Did you know? Flood losses are not typically covered by your homeowner's policy. Flood insurance is generally written as a separate policy. Floods do not only occur in coastal areas of Florida. The entire state is relatively low lying and many flood claims filed are from insureds not in a 'special hazard flood zone.'
Flood Insurance is such a big deal that the Federal Government runs a National Flood Insurance Program (NFIP). The government draws a Flood Hazard Boundary Map that divides the country into flood zone risk areas, and their Flood Insurance Rate Map sets the premiums for those areas. You can enter your address at https://www.floodsmart.gov/flood-map-zone/find-yours to find out your risk.
In recent years, private flood insurance markets have started to open up. Many of these markets offer more coverage at a lower rate than the NFIP. Also included are additional coverages such as Additional Living Expense and Replacement Cost on Personal Property.
- Flooding and flash floods can occur anytime and anywhere in the state
- Don't rely on Federal Disaster Assistance alone
- Flood insurance is more affordable than you think
- According to FEMA, there is a 1 in 4 chance of flooding if you are located in a high risk area
- You live in Florida, we are surrounded by water
Flooding can happen anywhere, but certain areas are especially prone to serious flooding. To help communities understand their risk, flood maps (Flood Insurance Rate Maps, FIRMs) have been created to show the locations of high-risk, moderate-to-low risk, and undetermined-risk areas. Here are the definitions for each:
High-risk areas (Special Flood Hazard Area or SFHA) High-risk areas have at least a 1% annual chance of flooding, which equates to a 26% chance of flooding over the life of a 30-year mortgage. All homeowners in these areas with mortgages from federally regulated or insured lenders are required to buy flood insurance. They are shown on the flood maps as zones labeled with the letters A or V.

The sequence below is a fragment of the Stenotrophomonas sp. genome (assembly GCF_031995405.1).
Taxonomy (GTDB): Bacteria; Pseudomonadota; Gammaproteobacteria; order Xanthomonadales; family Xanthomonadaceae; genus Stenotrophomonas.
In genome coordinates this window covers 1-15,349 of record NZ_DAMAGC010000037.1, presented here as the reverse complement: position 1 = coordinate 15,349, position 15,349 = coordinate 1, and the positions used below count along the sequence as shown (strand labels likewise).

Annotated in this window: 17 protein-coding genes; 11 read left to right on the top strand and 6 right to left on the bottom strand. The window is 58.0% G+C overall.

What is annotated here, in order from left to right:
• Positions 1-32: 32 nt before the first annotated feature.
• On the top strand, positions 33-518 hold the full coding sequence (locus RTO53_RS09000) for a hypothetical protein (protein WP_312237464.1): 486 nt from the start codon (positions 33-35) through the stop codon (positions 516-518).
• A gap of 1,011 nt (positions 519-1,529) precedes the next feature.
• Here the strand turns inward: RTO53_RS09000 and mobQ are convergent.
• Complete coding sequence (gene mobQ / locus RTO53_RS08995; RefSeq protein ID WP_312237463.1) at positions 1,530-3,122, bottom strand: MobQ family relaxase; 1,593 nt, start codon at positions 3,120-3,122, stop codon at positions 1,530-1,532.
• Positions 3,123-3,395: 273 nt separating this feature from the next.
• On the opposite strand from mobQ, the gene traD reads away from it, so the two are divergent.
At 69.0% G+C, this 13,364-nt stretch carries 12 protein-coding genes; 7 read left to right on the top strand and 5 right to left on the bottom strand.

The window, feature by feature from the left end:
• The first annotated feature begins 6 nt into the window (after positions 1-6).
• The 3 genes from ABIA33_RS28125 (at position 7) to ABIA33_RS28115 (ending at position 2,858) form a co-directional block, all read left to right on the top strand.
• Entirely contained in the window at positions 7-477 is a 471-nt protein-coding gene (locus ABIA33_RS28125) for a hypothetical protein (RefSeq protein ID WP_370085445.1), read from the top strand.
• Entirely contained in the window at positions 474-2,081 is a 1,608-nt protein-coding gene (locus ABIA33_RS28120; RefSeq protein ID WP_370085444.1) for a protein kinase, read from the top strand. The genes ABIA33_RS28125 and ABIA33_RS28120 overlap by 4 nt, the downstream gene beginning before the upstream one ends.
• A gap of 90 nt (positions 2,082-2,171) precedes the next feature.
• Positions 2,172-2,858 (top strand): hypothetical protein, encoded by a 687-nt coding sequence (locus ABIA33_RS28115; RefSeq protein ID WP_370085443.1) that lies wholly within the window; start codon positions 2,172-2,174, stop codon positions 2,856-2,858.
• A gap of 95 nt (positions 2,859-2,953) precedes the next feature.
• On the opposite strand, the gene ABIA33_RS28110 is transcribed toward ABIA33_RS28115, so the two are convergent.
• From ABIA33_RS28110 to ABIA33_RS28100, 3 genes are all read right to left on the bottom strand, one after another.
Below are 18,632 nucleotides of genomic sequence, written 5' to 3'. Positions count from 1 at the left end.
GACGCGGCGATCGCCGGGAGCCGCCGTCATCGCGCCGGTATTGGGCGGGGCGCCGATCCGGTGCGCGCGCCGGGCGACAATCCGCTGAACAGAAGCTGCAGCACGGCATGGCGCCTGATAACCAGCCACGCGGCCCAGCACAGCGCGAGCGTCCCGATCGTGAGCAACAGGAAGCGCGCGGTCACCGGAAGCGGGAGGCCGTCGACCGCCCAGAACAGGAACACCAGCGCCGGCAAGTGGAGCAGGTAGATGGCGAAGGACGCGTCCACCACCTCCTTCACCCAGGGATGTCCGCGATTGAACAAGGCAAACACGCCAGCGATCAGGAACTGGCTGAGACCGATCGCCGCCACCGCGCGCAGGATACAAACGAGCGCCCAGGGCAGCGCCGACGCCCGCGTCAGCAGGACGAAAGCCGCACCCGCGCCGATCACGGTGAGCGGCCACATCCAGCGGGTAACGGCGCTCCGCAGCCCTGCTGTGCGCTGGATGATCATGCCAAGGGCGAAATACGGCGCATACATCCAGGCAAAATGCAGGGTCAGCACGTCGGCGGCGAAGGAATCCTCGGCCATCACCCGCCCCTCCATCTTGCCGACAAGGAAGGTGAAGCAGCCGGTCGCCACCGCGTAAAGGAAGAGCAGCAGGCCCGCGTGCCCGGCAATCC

Moderate-to-low risk areas (Non-Special Flood Hazard Area or NSFHA) In moderate-to-low risk areas, the risk of being flooded is reduced, but not completely removed. These areas are outside the 1% annual flood-risk floodplain areas, so flood insurance isn't required, but it is recommended for all property owners and renters. They are shown on flood maps as zones labeled with the letters B, C or X (or a shaded X).
Tropical Storms and Hurricanes—Hurricanes and tropical storms pack a triple threat: high winds, soaking rain, and flying debris. They can cause storm surges to coastal areas, as well as create heavy rainfall which in turn causes flooding hundreds of miles inland. Coastal communities are at the greatest risk, but inland communities can also be affected as we've recently seen.
Heavy Rains—We get some torrential down pours in Florida during the summer months. As we saw in 2008, it doesn't take a tropical storm or hurricane to produce enough rain to flood even our inland communities.
New Development—Construction and development can change the natural drainage and create brand new flood risks. That's because new buildings, parking lots, and roads mean less land to absorb excess precipitation from heavy rains, hurricanes, and tropical storms.
These are flood policies on properties in low to moderate risk areas.
RESIDENTIAL: Preferred Risk Policy (ZONES B, C, X)
Preferred Risk Policies are offered in two types: Building & Contents and Contents Only. These policies come with predetermined coverage and deductible options. We've included a chart below with sample premiums
Preferred Risk Flood Rates
Buildings/Contents // Annual Premium
75,000/30,000 // $352.00
100,000/40,000 // $390.00
125,000/50,000 // $410.00
150,000/60,000 // $436.00
200,000/80,000 // $476.00
250,000/100,000 // $504.00
A flood map of your property can be viewed at: www.fema.gov/hazard/map/firm.shtm